Rubbery Chicken? Scientists Say Cook It With Lasers Instead
Imagine having a digital personal chef who, at the touch of a button, can prepare anything you want in the desired shape, texture, and flavor. After producing meat in labs, scientists are now trying to make this a reality next, which is excellent news if you're tired of eating rubbery chicken.
A team of engineers from Columbia University's School of Engineering and Applied Science's Creative Machines Lab has shown that different types of lasers can be used to cook a delicious 3D-printed chicken, according to a university press release.
Naturally, the chicken was also put through its paces with the help of human mouths and passed the taste test with flying colors.
First, the researchers used pureed raw chicken to create samples that were 3 mm thick by about one square inch (645 sq mm) in area with a 3D food printer. Then, they cooked the 3D-printed chicken using pulses of blue or near-infrared laser light with different wavelengths, according to the paper published in the journal npj Science of Food.
With cooking times varying from five to fourteen minutes, the laser went through the meat in various trochoidal spiral patterns to thoroughly cook it, and an infrared camera monitored the surface temperature of the chicken at all times, while eight thermistors checked the inner temperature.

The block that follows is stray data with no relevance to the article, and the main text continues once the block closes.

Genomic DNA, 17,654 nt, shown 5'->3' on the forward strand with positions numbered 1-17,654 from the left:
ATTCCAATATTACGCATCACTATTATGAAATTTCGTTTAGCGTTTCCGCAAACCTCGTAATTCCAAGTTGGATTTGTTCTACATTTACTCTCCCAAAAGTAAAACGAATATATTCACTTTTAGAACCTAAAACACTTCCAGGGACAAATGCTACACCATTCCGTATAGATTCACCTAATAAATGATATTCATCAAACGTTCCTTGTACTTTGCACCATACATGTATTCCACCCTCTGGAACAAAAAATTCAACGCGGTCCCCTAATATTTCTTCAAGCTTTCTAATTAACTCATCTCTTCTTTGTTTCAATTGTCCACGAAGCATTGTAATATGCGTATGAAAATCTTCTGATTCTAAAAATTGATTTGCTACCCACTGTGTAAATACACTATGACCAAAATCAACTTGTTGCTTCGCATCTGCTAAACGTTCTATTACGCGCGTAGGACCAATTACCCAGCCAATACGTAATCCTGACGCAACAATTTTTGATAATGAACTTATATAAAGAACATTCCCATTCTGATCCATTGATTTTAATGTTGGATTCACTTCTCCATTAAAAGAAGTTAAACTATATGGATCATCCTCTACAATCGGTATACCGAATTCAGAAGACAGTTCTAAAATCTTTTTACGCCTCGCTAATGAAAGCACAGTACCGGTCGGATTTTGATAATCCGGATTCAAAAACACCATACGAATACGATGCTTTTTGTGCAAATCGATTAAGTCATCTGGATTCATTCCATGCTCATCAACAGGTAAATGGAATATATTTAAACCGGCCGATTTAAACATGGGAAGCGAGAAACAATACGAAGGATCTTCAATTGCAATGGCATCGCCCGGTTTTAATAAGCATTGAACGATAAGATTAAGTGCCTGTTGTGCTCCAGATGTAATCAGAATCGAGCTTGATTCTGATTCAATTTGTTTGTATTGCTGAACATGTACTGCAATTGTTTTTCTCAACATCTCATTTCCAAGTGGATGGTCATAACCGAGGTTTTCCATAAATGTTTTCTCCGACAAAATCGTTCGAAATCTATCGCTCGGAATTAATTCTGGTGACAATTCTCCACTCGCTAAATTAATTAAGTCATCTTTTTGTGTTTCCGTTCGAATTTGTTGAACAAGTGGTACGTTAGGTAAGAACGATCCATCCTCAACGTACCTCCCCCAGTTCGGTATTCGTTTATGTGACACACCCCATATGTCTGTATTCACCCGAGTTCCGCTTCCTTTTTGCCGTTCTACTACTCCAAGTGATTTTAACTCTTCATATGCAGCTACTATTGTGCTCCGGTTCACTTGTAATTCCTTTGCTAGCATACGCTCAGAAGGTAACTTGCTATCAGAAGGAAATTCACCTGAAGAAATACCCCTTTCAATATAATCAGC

The laser-cooked chicken shrank half as much as oven-broiled control samples for the optimal combinations of light type, spiral pattern, and cooking time, plus it maintained twice as much moisture and demonstrated equivalent "flavor development."
The chicken was then put into a blind taste test with two volunteers. The experiment was a success since both participants actually preferred the taste of laser-cooked chicken. Furthermore, the lasers could cook food through plastics, allowing the researchers to cook food inside the packaging.
The technology is still in its nascent stages, with hardware and software components being fairly low-tech. The researchers state that there isn't a sustainable ecosystem to support it yet; however, with the right development, the technology could have wider industrial applications in the future.
"Food is something that we all interact with and personalize on a daily basis--it seems only natural to infuse software into our cooking to make meal creation more customizable," says Jonathan Blutinger, a Ph.D. who led the project. And while there'll be some time before the technology can be scaled up, it'll probably take some more for people who love cooking to get comfortable with the idea of a digital personal chef getting all the compliments while using its laser powers to get the food just right.
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